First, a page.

Moving beyond conventional farming to protect the environment
Ramesh Chaurasia-Moving beyond conventional farming to protect the environment
The onset of the green revolution revolutionized the entire agricultural sector of our country by giving a boost to conventional farming. It introduced modern agricultural practices such as the use of chemical fertilizers, pesticides, high-yielding variety seeds, and irrigation facilities. After the green revolution, India became surplus in foodgrains as it led to a three-fold increase in the production of foodgrains within a decade. But this came with a huge number of serious downsides.
The perils of conventional farming
Chemical fertilizers and pesticides are one of the major components of conventional farming. Although they play a gigantic role in increasing crop yields, their indiscriminate use causes a detrimental impact on the environment.
These nitrogen and phosphorus-rich fertilizers find their way to water bodies where their accumulation leads to a condition of excessive nutrients called eutrophication. Eutrophication is responsible for the unrestricted growth of algae also referred to as algal blooms and the creation of dead water zones.
Nitrogen-based fertilizers also form and emit nitrous oxide into the atmosphere, which is one of the most harmful greenhouse gases.
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The overuse of fertilizers degrades the soil by altering its pH level and reducing the organic matter of the soil.
There are several negative effects of irrigation activities as well. These include:
Waterlogging due to inadequate drainage and over-irrigation. Soil becomes saturated with water and this reduces the availability of oxygen to the roots of the crops significantly.
Salinization of the soil occurs as a result of the use of groundwater or surface water containing minerals. When the water evaporates, it leaves behind enormous quantities of salt which is harmful for the crops.
The environmental friendly alternatives
The burning environmental concerns associated with conventional agricultural practices can be solved with sustainable methods. Let us have a look at some of them:-
1) Organic Farming
Organic farming is a great sustainable agricultural practice that does not use synthetic fertilizers and pesticides but instead focuses on the use of biological fertilizers obtained from the wastes of animals and plants. It promotes the use of the following sustainable practices:
Crop rotation is the practice of growing two or more crops in the same field according to the seasons. This does not only increases the overall yield but also replenishses the soil’s nutrients.
Mixed cropping in which two crops are grown in a field at the same time.
Permaculture is a holistic approach for growing crops. It is constructed around three works on the following principles:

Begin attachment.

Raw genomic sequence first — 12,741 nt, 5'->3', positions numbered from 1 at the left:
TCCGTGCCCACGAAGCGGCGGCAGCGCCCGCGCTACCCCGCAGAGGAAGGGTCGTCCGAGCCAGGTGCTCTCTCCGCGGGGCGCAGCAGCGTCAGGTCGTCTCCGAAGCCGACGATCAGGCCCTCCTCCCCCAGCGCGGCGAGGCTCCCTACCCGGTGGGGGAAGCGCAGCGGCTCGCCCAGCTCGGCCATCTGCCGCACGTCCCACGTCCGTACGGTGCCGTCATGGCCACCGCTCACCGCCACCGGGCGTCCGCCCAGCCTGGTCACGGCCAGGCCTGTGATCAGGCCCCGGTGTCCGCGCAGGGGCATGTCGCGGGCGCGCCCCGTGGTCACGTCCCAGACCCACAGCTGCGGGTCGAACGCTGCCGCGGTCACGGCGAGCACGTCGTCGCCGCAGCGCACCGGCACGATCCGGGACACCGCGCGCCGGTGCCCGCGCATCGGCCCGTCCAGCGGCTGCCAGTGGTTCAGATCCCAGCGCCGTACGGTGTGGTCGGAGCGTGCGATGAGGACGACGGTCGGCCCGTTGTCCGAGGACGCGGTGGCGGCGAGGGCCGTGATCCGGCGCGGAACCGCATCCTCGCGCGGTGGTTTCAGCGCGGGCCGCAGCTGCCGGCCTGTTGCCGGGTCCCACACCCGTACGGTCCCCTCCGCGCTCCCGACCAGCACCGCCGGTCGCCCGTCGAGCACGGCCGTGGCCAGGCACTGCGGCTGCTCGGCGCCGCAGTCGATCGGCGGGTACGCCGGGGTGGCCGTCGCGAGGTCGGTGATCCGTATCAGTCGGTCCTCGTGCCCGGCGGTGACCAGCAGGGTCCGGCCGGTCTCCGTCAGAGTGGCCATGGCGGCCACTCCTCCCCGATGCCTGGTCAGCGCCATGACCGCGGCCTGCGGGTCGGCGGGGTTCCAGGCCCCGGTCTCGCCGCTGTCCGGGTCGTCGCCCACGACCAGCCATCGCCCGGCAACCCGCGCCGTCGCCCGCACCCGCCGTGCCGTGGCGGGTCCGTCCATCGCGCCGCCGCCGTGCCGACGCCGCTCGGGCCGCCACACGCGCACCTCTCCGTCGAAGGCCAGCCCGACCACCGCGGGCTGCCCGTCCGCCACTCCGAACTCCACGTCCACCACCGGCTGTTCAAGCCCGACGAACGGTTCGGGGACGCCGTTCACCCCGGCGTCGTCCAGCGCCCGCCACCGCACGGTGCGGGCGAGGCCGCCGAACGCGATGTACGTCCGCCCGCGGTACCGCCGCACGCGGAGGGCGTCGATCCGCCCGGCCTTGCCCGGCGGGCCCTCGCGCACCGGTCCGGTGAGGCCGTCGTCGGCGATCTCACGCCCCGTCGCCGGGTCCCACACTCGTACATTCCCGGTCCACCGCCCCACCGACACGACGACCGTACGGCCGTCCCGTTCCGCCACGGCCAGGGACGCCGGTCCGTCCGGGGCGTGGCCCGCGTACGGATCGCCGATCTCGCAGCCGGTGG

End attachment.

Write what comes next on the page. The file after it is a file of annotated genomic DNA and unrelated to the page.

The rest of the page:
Observe and Interact- By observing and engaging with the environment, we can devise strategies that are best suited for them.
Catch and store energy- We should develop ways to collect resources when they are available in abundance so that they can be used at the time of their scarcity. Rainwater harvesting is one of the practices that is based on this principle.
Obtain a yield- Ensuring that you are getting enough yield for the efforts you are putting in.
Apply self regulation and accept feedback- This will prevent you from engaging in any inappropriate or unsustainable practice.
Use and value renewable resources- The biggest advantage of permaculture is that it asks people to make a gradual shift from non renewable resources to renewable ones.
Produce no waste- Utilizing all the available resources efficiently such that no waste is produced.
Design from pattern to details- This principle asks us to use the patterns of the nature in our favour instead of going against them. For instance, if someone is practising agriculture on arid or semi-arid land then they should grow dry crops instead of water-intensive ones.
Integrate rather than segregate- Permaculture focus on integrating various things so that they work together and support each other. Agroforestry can be a brilliant example for this.
Use small and slow solutions- Laying small steps slowly will help us analyse their effects and make corrections.
Use and value diversity- Instead of monocropping, permaculture encourages growing diverse crops as a diverse system is less vulnerable to threats.
Use edges and value the marginal- Here edge refers to the place where two ecosystems meet. Making use of the edge while valuing the marginal is the key. Marginal includes the people at the edge.
Creatively use and respond to change- This involves making your system resilient to predictable changes as well as addressing unpredictable changes in a creative manner when they arrive.
In the end
It is time that we put a halt to the degradation of environment caused by the agriculture sector. I feel that for this there is an urgent need to work towards practices and devise strategies such that the focus is on environmental preservation while at the same time on producing sufficient foodgrains to meet the demands of the rapidly growing population and profiting the farmers.
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A superior and highly experienced entrepreneur in the field of business for quite a long time now. Also, a philanthropist, author and public speaker who believes in working towards the overall well being and betterment of the society as a whole.